Dyslexia is a commonly used term for a difficulty with learning to read or with interpreting words, letters, numbers and other symbols.
Such problems may be manifested as poor reading fluency or comprehension, difficulties with maths and ‘delayed processing’ (the inability to rapidly name letters, symbols or numbers). Some people with dyslexia even report that letters appear to “move around the page” when they try to read.
(More recently, the disorder has been relabelled as a “specific learning disorder in the domain of reading” in the upcoming 5th edition of the Diagnostic and Statstical Manual of Mental Disorders or DSM-5.)
The term dyslexia is commonly used, but often poorly understood.
In fact, it has taken me nearly ten years as an educator and a psychologist to be able to effectively diagnose the disorder, explain to parents what it means for their child and provide targeted recommendations to help improve their child’s learning skills.
Here are my top nine tips to help your child with dyslexia improve their learning skills:
- Have your child assessed by an educational and developmental psychologist. If you suspect something is ‘not quite right’ with your child’s learning skills the first step is to obtain a learning difficulty assessment to identify your child’s unique profile of strengths and weaknesses and get specific recommendations to help them learn more effectively.
- Make an action plan. Work out how you are going to help your child. This may include talking with your child’s teacher, researching options for home tutoring or setting aside time each day with your child to review the skills they are struggling with.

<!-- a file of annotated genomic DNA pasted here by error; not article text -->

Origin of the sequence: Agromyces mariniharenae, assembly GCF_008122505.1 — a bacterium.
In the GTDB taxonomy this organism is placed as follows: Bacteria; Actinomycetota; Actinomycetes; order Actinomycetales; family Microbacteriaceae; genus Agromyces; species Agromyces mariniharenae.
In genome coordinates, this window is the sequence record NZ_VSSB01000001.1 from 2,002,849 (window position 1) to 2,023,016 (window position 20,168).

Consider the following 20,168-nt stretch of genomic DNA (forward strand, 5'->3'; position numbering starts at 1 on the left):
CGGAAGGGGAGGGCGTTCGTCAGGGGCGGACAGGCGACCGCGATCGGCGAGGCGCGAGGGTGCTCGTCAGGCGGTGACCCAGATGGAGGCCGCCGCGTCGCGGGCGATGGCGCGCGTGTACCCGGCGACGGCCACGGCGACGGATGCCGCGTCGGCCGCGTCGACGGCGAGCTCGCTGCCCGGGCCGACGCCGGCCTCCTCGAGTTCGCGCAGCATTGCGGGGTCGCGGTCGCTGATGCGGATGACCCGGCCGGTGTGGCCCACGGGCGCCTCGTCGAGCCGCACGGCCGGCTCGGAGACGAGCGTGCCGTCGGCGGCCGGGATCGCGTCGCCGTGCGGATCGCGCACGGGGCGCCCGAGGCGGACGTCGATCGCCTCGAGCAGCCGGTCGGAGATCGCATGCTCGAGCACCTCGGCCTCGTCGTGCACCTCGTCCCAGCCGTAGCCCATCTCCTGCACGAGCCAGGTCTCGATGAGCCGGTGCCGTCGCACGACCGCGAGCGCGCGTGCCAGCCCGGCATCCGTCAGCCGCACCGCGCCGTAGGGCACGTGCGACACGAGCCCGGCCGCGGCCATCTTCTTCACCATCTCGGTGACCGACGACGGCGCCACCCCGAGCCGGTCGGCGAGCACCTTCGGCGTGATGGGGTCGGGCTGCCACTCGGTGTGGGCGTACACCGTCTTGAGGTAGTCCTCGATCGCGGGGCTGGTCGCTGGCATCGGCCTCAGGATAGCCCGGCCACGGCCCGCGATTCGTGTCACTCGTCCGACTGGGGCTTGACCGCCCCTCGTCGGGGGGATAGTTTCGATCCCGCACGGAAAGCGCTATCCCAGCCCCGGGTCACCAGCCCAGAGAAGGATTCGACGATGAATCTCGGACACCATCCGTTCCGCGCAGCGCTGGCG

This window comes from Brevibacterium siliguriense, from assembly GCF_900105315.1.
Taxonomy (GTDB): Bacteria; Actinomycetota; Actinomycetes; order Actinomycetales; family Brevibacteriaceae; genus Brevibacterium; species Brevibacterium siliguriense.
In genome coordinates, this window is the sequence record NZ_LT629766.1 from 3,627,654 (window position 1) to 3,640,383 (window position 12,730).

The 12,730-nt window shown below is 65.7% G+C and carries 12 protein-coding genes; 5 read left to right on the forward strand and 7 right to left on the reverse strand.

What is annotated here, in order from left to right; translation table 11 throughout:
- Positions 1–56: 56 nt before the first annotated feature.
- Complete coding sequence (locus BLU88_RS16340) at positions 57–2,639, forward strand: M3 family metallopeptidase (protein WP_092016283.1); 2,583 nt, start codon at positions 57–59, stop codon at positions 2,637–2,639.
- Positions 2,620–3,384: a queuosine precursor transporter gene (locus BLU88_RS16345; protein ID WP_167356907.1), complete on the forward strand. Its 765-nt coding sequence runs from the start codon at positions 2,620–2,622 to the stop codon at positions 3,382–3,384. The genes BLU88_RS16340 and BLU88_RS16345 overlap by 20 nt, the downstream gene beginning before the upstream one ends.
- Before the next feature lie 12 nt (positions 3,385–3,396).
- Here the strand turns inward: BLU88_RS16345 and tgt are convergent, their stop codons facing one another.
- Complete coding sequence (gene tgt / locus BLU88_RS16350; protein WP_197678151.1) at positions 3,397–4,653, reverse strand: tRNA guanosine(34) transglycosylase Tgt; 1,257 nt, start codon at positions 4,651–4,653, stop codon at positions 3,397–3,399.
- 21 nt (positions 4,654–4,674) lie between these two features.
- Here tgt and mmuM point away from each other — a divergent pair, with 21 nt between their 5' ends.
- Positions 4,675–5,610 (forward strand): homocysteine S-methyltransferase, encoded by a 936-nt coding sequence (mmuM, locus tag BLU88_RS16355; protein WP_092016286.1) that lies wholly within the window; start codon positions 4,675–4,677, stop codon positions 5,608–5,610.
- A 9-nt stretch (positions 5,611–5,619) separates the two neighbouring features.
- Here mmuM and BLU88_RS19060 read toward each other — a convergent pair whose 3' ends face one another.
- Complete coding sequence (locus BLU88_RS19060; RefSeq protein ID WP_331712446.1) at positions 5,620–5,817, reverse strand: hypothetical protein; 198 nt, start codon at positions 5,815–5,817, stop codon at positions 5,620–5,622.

- Find out what assistance can be offered at school. You have to actively engage with your child’s teachers. Find out what they can and can’t do and be persistent and firm. If you have a psychological report, discuss this with the school and ask for their help with implementing the recommendations given.
- Talk with your child. There may be options to obtain additional support outside school hours; however, your child needs to be on board with any such plans.
- Help your child to set some goals. What do they want to focus on and learn? What are the most important things for them? What will help them most at school? What do they want to master first? A child as young as six can set goals. Write them down on a large piece of paper and stick them on the fridge or in your child’s room. If you need some help setting learning goals with your child, contact us and we can help.
- Seek additional support and advice. Consider some educational coaching sessions to help with action plans, motivation, goal setting, progress reviews, time management, organisation and study skills.
- Discover what motivates your child. Are they motivated by achievement or fear of failure? What rewards do they actively seek?
- Encourage, praise and reward your child for effort. They don’t have to get it right all the time! It’s vital to praise sustained effort (and not giving up easily) rather than only recognising achievement.
- Never, NEVER NEVER give up! Your child has a great deal of unfulfilled potential and as a parent you can help unlock this. It will be worth the effort!
Good luck and please feel free to get in touch if you would like some help with any of these tips!
Here’s to YOUR child’s success.
– Deborah (AKA “The Dyslexia Detective”! 🙂 )